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Hyundai races to open Georgia facility due to domestic EV incentives

The group believes that the Inflation Reduction Act unfairly penalizes businesses that import EVs or batteries outside North America.

In response to federal EV incentives favoring domestic production, a top Hyundai executive claimed that the company is rushing to begin producing EVs and batteries at a $7.6 billion complex in coastal Georgia.

Jose Munoz, Hyundai’s president and chief operating officer, remarked to reporters in Atlanta after the company and Georgia Tech agreed to cooperate to advance research into hydrogen-fueled vehicles and develop personnel for the Korean business.

The group, which also produces Kia and Genesis vehicles, believes that the Inflation Reduction Act unfairly penalizes businesses that import EVs or batteries outside North America. The massive federal law, one of President Joe Biden’s signature accomplishments, aims to combat climate change. The law offers EV customers a tax credit worth up to $7,500, but only for vehicles produced in North America and using domestic batteries.

Since dealers can apply the credit to any leased EV, regardless of where it was built, to lower a customer’s monthly payment, the regulation has continued to benefit Hyundai and other firms that sell imported cars. Munoz presented data showing that, after Tesla, the Hyundai group sold or leased the second-highest number of EVs in the U.S. during the first half of 2023.

Nevertheless, the law is pushing Hyundai to make batteries and electric vehicles in the U.S. more quickly, Munoz said, with the company speeding up construction in an attempt to start production in Georgia sometime in 2024.

Munoz stated, “We would like to ensure that the sourcing of the batteries is 100% USA to comply with the IRA,” adding that the higher investment would also ensure that LG and Hyundai employed “the best possible technology” to manufacture batteries.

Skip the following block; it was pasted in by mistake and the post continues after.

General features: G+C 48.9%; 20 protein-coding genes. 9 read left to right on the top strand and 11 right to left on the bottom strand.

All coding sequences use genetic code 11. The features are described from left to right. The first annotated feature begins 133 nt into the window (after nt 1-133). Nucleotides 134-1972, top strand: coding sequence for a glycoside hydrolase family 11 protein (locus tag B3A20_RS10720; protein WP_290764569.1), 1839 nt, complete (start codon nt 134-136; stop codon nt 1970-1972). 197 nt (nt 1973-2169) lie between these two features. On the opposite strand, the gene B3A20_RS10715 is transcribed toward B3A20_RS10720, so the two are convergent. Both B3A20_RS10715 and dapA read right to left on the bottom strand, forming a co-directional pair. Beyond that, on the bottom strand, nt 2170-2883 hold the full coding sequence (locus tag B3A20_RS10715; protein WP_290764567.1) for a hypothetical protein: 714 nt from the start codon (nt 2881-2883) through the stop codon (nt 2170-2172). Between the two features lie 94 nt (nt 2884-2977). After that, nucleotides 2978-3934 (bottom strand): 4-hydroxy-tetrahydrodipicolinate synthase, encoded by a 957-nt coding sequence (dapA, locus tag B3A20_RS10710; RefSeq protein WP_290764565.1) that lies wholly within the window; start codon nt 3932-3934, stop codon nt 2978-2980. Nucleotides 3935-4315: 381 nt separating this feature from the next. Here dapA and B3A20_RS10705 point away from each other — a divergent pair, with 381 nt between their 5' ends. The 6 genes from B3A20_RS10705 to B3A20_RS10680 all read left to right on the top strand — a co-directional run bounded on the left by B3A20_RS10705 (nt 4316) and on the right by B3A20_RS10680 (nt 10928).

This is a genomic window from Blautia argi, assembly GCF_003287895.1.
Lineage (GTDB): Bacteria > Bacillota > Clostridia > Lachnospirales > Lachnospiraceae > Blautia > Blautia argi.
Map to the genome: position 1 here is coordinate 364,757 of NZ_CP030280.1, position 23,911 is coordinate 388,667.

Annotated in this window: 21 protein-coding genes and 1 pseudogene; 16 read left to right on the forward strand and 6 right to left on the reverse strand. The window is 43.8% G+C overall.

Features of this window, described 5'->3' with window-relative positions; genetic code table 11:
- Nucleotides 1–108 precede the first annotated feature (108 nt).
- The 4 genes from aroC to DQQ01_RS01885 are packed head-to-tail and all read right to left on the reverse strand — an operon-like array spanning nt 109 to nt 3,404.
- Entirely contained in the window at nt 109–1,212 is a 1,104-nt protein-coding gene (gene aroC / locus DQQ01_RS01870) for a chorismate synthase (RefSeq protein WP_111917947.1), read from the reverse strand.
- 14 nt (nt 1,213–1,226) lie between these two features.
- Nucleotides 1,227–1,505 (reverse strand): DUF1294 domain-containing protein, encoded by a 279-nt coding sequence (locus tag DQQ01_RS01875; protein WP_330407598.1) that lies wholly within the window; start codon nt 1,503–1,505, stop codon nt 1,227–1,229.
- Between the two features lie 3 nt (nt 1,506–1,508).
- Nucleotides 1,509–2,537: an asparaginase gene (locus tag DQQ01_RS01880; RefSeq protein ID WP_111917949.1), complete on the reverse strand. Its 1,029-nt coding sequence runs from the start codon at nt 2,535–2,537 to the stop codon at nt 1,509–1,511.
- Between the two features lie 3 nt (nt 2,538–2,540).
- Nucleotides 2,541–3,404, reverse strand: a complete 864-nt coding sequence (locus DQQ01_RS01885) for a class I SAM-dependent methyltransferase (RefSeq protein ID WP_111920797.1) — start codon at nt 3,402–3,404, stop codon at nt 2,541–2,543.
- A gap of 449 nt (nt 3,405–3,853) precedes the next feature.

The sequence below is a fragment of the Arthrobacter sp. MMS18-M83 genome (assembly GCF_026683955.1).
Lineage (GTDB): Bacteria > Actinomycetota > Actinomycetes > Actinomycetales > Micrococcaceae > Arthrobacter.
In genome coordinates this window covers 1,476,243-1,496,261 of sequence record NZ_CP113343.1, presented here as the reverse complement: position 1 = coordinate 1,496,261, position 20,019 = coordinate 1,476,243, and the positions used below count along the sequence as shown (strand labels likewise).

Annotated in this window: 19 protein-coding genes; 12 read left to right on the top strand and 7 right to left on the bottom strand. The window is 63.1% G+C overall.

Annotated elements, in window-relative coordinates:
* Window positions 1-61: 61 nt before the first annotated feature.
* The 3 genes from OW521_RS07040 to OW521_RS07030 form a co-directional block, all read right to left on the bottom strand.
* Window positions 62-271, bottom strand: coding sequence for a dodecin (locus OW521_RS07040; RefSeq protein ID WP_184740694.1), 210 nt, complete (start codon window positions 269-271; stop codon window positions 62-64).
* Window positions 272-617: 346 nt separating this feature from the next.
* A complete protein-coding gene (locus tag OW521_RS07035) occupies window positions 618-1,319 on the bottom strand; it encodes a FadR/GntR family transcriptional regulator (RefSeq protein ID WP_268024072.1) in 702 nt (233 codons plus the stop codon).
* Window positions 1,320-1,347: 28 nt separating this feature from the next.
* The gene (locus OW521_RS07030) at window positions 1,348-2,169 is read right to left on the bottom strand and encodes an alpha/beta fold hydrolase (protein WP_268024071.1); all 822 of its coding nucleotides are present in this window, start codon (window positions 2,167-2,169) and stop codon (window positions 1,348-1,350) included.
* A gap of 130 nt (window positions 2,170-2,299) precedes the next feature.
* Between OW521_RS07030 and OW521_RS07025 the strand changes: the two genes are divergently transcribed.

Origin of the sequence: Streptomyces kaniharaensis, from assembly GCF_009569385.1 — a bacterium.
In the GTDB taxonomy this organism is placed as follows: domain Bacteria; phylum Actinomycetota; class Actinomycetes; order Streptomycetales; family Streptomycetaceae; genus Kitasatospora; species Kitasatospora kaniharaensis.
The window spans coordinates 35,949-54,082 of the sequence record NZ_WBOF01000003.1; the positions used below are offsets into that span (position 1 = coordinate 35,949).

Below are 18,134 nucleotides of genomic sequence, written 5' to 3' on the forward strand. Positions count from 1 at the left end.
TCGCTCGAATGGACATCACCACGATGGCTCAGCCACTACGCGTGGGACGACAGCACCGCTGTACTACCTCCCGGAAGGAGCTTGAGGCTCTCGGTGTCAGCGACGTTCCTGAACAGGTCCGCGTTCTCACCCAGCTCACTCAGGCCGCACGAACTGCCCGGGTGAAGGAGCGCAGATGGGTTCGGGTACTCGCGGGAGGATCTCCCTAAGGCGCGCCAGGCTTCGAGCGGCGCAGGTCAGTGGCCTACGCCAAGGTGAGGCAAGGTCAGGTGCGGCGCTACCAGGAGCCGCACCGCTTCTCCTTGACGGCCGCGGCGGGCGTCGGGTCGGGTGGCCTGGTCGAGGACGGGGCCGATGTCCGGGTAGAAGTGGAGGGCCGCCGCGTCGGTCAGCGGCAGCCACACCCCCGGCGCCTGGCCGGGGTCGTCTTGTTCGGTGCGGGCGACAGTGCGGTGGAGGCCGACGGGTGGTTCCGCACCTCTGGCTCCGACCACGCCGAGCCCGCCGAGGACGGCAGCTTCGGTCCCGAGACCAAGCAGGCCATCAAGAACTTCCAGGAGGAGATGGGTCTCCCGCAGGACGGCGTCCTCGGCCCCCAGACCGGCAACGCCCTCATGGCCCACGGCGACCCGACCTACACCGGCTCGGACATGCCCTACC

However, another goal of the partnership, which Georgia Tech President Angel Cabrera called “a big deal for us,” is to provide graduates with a route to employment at Hyundai. “More and more, the jobs we’re bringing are highly skilled, highly qualified,” Munoz added. “If you look at how our plant operates, it’s like a lab. Therefore, we require lots of talented young people.”

Munoz claimed that the plant outside Savannah is undergoing rapid development and was unaffected by Hurricane Idalia last month. Additionally, Hyundai has promised to pay employees an average monthly salary of $58,105 plus benefits, which could entitle the company to $2.1 billion in state and local tax cuts.

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Jaelyn Campbell
Jaelyn Campbell
Jaelyn Campbell is a staff writer/reporter for CBT News. She is a recent honors cum laude graduate with a BFA in Mass Media from Valdosta State University. Jaelyn is an enthusiastic creator with more than four years of experience in corporate communications, editing, broadcasting, and writing. Her articles in The Spectator, her hometown newspaper, changed how people perceive virtual reality. She connects her readers to the facts while providing them a voice to understand the challenges of being an entrepreneur in the digital world.

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